I’ve been working the easy level Sudoku puzzles to keep my mind from trailing off into the shadows. It’s the quick, constant change of focus, the process of overlapping lines of restricted areas with simultaneous mental highlighters to find holes where specific numbers fit that keeps my mind occupied. And when the puzzles are easy, I don’t have to think. It’s a meditative process of emptying my mind by distracting it. It quells my anxiety. And there’s a lot of anxiety to quell.
One does all one can, and still the most important things fall through the cracks. If I’m lucky, I can do damage control while the problems go unnoticed. But they rarely go unnoticed.
And this is why one should never brutally condemn another for incompetence. Because sooner or later, human error or limitations will prove one to be equally inadequate.
I suppose I can look on this as additional practice for handling difficult situations with grace. I can’t wish the situation away. I can’t edit the past couple of weeks. Life isn’t an essay. But if it were, I’d write something enchanting and surreal. I’d perfectly juxtapose adrenaline and tranquility.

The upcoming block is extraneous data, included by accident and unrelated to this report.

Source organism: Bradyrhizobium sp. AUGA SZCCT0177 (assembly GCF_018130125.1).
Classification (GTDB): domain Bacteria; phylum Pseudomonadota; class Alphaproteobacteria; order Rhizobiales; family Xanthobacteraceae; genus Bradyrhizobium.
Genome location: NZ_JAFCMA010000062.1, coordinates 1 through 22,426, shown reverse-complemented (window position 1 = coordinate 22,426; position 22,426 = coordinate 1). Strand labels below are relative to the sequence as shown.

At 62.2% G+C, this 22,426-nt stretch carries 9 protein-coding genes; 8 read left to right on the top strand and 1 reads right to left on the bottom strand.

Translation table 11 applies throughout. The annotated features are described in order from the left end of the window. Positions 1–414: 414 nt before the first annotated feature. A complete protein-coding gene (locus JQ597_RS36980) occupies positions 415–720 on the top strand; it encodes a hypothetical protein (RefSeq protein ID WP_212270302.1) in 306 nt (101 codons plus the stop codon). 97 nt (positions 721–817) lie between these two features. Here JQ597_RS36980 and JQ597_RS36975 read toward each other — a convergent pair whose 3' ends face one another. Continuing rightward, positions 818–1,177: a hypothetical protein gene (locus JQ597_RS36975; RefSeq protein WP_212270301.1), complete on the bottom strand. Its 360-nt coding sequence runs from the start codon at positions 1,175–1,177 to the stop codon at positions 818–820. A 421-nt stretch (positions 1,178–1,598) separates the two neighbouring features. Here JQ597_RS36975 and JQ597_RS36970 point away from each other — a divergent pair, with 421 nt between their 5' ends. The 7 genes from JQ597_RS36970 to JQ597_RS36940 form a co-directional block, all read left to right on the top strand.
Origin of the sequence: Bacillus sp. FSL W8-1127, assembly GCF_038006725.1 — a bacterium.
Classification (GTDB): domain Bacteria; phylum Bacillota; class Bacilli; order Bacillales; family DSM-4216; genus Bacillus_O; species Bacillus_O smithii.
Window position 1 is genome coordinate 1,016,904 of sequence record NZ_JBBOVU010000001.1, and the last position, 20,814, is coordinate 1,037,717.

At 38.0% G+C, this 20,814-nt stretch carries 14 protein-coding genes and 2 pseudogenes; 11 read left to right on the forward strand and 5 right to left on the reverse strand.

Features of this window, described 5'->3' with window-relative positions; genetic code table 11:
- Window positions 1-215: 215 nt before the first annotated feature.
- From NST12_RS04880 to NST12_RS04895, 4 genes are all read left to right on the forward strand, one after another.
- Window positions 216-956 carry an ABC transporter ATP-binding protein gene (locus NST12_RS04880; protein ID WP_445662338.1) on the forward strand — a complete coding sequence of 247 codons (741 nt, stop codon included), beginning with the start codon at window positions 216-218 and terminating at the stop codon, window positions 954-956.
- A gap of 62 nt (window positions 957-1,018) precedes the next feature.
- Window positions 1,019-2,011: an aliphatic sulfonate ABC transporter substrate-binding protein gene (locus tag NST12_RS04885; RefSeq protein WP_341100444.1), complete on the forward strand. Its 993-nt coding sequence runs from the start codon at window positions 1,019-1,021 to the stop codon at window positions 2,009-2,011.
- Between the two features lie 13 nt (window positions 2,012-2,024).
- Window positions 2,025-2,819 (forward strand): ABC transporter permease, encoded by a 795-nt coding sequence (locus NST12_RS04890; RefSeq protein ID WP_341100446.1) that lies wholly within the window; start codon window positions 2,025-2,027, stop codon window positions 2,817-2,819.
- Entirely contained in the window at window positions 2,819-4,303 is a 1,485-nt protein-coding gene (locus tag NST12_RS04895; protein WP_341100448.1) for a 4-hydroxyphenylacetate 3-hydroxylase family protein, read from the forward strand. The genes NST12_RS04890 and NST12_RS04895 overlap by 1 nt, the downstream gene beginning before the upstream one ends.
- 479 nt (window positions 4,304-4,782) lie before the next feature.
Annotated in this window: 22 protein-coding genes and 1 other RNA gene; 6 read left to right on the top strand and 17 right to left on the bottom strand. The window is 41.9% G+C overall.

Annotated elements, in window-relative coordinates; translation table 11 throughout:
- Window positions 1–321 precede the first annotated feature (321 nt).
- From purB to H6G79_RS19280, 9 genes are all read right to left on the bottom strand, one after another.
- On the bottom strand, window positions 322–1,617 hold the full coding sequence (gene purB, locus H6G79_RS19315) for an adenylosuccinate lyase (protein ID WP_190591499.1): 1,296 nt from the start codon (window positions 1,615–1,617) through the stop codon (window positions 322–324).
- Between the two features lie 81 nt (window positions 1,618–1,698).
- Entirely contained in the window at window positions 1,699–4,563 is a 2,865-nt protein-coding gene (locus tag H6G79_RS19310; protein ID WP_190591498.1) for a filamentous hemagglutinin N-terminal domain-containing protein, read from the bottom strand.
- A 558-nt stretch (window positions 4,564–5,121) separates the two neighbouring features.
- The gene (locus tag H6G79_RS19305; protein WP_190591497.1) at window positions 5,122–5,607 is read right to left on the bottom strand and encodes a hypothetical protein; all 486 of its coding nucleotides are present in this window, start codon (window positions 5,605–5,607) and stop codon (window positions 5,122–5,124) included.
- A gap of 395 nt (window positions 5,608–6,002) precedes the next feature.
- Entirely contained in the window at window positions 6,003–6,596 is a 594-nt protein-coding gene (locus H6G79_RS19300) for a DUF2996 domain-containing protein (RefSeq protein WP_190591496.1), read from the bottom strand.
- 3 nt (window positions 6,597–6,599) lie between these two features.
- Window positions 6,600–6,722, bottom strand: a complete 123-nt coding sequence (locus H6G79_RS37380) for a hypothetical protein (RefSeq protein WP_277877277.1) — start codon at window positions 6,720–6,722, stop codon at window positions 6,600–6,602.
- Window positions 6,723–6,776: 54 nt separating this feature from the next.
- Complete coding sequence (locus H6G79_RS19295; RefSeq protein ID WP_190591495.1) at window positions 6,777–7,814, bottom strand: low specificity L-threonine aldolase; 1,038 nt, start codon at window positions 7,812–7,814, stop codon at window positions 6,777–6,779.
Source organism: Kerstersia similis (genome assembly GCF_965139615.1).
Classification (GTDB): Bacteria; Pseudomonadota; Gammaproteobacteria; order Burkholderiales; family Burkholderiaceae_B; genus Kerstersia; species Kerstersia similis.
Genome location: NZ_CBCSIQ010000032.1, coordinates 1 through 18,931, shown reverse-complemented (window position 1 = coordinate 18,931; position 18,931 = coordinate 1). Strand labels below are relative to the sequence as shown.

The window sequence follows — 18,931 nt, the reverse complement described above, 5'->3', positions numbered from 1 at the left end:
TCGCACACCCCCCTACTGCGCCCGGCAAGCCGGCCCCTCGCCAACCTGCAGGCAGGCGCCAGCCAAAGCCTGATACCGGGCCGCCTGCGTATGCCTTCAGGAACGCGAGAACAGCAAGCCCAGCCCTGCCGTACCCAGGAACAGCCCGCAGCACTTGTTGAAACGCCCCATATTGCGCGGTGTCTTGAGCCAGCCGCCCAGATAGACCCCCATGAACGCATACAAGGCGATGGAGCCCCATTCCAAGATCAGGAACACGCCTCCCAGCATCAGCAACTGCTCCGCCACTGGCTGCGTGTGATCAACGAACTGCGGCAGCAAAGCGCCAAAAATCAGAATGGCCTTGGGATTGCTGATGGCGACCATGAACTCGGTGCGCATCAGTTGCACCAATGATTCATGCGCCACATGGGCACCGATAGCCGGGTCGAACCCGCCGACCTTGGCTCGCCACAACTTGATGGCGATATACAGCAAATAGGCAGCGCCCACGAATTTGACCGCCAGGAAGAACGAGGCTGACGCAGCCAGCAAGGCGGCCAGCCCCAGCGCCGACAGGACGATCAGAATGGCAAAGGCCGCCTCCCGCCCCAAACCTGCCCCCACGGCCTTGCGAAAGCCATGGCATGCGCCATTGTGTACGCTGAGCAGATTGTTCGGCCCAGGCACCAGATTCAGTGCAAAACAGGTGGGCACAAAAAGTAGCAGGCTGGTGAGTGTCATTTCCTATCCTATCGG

Like falling out of a blue sky.
I dreamed last night that I did that very thing and landed softly on my feet. I felt at peace.
. . . . . . .
There are things in the world, like jewels hidden to be found, that give life a new dimension. These good bits linger in the background of your thoughts, reminding you that life’s pretty great even when things go sour. Like the scent and taste of honeysuckle and falling through the sky. Like a swarm of fireflies in the blackest night. Enchanting and surreal.
. . . . . . .
Tomorrow has lost its grip on me.
Words are powerful things, are they not?
. . . . . . . . . . .
I have always had more dread of a pen, a bottle of ink, and a sheet of paper, than of a sword or pistol.
-The Count of Monte Cristo, Alexandre Dumas
It is tomorrow’s sword and pistol that should fear. They are all but dead for now.